If the state can raid local funding, why shouldn’t local entities try to do the same?

That seems to be the approach taken by the Sweetwater Unified School District, who last year leant itself $40 million from bond money to cover general expenses. It paid it back.

This year, they are looking to again issue themselves the loan, this time for more than $50 million.

The question comes: is it legal?

State law mandates that money raised through bond efforts must be spent for reasons set forth on the bond itself. However, law also states that money can be temporarily transferred for other purposes.

The loans are used to cover the state’s debts, and are a bridge loan until money arrives from Sacramento.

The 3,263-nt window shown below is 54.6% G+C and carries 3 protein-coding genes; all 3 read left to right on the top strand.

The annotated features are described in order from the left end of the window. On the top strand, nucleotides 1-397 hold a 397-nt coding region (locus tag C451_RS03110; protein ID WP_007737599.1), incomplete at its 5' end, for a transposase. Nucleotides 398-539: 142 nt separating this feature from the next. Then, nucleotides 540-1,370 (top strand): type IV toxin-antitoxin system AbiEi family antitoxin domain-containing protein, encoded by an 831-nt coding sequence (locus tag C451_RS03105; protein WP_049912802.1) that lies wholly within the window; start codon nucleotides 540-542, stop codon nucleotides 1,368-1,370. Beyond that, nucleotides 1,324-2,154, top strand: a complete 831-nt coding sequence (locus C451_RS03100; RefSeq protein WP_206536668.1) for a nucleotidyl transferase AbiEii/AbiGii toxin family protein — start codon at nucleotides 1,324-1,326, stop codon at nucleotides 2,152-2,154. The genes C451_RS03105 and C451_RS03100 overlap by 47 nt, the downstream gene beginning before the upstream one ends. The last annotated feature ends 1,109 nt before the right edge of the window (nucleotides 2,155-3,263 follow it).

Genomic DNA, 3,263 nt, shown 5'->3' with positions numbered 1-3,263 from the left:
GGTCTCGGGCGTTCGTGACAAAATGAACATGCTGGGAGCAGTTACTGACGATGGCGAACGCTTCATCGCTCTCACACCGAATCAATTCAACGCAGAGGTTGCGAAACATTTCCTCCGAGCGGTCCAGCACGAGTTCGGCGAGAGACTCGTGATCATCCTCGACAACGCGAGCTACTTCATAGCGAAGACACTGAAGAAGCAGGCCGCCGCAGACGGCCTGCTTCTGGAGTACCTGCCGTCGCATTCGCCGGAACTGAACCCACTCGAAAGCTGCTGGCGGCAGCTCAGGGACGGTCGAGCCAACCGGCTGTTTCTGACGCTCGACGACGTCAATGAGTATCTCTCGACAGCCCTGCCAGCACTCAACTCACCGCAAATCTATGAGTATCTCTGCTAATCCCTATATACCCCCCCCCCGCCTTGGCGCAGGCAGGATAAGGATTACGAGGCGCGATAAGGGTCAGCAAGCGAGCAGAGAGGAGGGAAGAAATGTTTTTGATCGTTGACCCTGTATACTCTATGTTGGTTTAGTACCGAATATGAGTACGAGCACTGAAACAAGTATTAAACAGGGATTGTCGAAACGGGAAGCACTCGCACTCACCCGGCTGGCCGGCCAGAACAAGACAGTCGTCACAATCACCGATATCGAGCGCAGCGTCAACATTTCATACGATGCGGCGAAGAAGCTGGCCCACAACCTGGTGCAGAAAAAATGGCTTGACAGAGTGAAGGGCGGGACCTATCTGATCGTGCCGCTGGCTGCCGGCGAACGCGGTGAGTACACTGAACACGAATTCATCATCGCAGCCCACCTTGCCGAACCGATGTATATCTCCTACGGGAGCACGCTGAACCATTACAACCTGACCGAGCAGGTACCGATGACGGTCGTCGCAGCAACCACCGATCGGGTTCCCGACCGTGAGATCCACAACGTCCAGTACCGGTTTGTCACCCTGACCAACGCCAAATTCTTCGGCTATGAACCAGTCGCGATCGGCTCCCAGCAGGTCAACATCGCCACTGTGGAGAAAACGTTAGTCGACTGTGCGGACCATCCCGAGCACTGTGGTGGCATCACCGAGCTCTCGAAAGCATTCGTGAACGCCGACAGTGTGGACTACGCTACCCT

From the San Diego Union-Tribune:

Bond money meant to modernize and construct new buildings at South County schools is being diverted to operating expenses, a move that may conflict with thestate Constitution.

The Sweetwater Union High School District says the transfer is temporary, allowed by the California Education Code, and is in response to a shortage of cash due to money taken from their budget by Sacramento.

The district borrowed and repaid $40 million from Proposition O money in the 2009-2010 school year and is looking to borrow $58 million for the school year that ends June 30, said the district’s chief financial officer, Dianne Russo.

Read the full article here.